Michael Arrington has some bad luck with his Macs, thinks it means that everybody else does, too

“My first computer, purchased by my parents after nearly a year of begging, was an Apple II+. That was 1982. I was a Windows user for the next 20 years, but went back to Mac when they switched to Intel chips a couple of years ago. Since then I’ve bought seven Macs for myself, as well as at least one of every iPod and both iPhones. A lot of these were test devices that I’ve passed on to friends and family,” Michael Arrington writes for TechCrunch.

“My obvious enthusiasm for Apple products is fairly evident to readers of this blog. But recently I’ve had a string of bad apples come my way, so to speak. It’s time for Apple to stop screwing around and start paying attention to product quality,” Arrington pontificates.

According to Arrington, his “Mac Mini [sic], Macbook Air, Macbook Pro and Macbook ‘all failed.'”

Full article, in which Arrington also wrongly claims that MobileMe issues “are affecting everyone,” despite the fact that MobileMe (.Mac) only has about 2 million subscribers, Think Before You Click™, here.

[Thanks to MacDailyNews Reader “Lee in Oregon” for the heads up.]

First of all, Michael, stay away from Vegas, highways, and anything else involving luck and/or risk because if what you write is actually true, your luck sucks worse than Windows Vista and the Zune combined.

Second of all, Arrington seems to think, like a four-year-old, that his anecdotal evidence scales right on up to the population as a whole. Sorry, Mikey, good try, but that’s just not how it works. Nobody cares about your specific issues, be they real or imaginary, nor should they.

For proof, we need only to offer up today’s news: ACSI: Customer satisfaction rockets for Apple’s Mac; rest of Windows PC industry drops again: “The personal computer industry suffers a second consecutive drop in satisfaction, falling 1% to 74 and losing all gains made since 2005. Apple defies the industry by moving in the opposite direction and posting its largest gain ever to 85, a new all-time high for the industry. The 8% leap puts 10 points between Apple and its nearest rival, one of the largest gaps between first and second in any industry measured by ACSI. As Apple’s satisfaction improves, so too have its sales, market share, net income, and stock price.”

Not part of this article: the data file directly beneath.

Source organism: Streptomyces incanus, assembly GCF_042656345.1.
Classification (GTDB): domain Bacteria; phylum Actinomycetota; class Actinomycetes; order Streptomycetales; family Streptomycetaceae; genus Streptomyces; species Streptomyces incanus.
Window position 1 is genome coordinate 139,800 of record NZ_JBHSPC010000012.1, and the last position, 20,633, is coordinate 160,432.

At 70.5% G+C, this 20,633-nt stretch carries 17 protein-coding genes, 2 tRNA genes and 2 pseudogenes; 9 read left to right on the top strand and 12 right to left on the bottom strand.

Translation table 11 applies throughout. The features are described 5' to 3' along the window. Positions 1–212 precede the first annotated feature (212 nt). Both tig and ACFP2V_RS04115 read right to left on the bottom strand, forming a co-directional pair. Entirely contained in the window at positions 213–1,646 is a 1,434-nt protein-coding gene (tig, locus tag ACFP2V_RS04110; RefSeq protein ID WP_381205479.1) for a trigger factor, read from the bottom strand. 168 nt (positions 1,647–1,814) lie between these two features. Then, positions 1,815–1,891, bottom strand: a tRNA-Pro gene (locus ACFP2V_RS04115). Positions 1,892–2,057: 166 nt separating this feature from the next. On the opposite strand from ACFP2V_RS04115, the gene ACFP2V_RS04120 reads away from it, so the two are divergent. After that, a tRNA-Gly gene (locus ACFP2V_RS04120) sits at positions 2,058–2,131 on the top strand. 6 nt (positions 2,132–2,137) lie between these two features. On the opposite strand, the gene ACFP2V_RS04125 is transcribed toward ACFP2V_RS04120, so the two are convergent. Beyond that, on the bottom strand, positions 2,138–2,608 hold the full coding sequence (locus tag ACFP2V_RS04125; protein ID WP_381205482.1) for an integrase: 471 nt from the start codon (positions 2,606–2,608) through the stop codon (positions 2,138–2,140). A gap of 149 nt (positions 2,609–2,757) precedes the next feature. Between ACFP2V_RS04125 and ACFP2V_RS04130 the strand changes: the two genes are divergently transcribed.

1. @Ryan – I agree.
    You can be an Apple fan and still recognize that problems exist.
    To add to your list :
    First gen MacBook Pro overheating issues
    Leopard installation issues

    I like Apple products, recommend them, and continue to buy. But let’s get real. Early adopters have had issues recently. That’s why I will no longer buy a new product in the first three months.

  2. All my Macs work find, but the Quality issue does seem to be true. My wife’s MacBook has already been to the Apple Store once and her battery didn’t last even a year and a half with very light usage. So even though the Fan Boiz want to cover their ears, Apple is producing a lot more Macs then ever before. I am sure that by shear percentages more people will be having problems.

  3. Anecdotal evidence on teh interwebs are not worth the bandwidth they take … one cannot confirm the expertise of the one reporting it (there’s this old support cliché to check if the power cord is plugged in …).

    Arrington disqualifies himself in the way he reports: “The black MacBook had some sort of hardware problem.” WTF does this mean? HD failure? Power supply? Battery? What? What did he do at the time of failure? To me, this sentence reads like: “I’m too stupid and too lazy to find out. WAAA. It’s all Apple’s fault. MAMAAAAA!”. Hey, my MacBook froze in the middle of a meeting, too. Why? I had to open two Word docs, one Excel file and one PowerPoint file, with Office 2008 since they contained Excel graphs iWork cannot decode properly. It’s not testament of Apple’s problems, more showing the suckiness of Office 2008.

    It takes just one writer to stir up some stink on teh interwebs. The hundred satisfied users are silent. I remember reading one thread on an Apple support forum that some dork quoted to prove “Macs fail, too.” I counted the actual problems there. About thirty posts, of twenty people. How many problems were there? JUST THE ONE, of the OP. Which may or may not have been User Stupidity. But reading all the comments of the “I agree” and “Mac sucks” type made things look far worse than they are.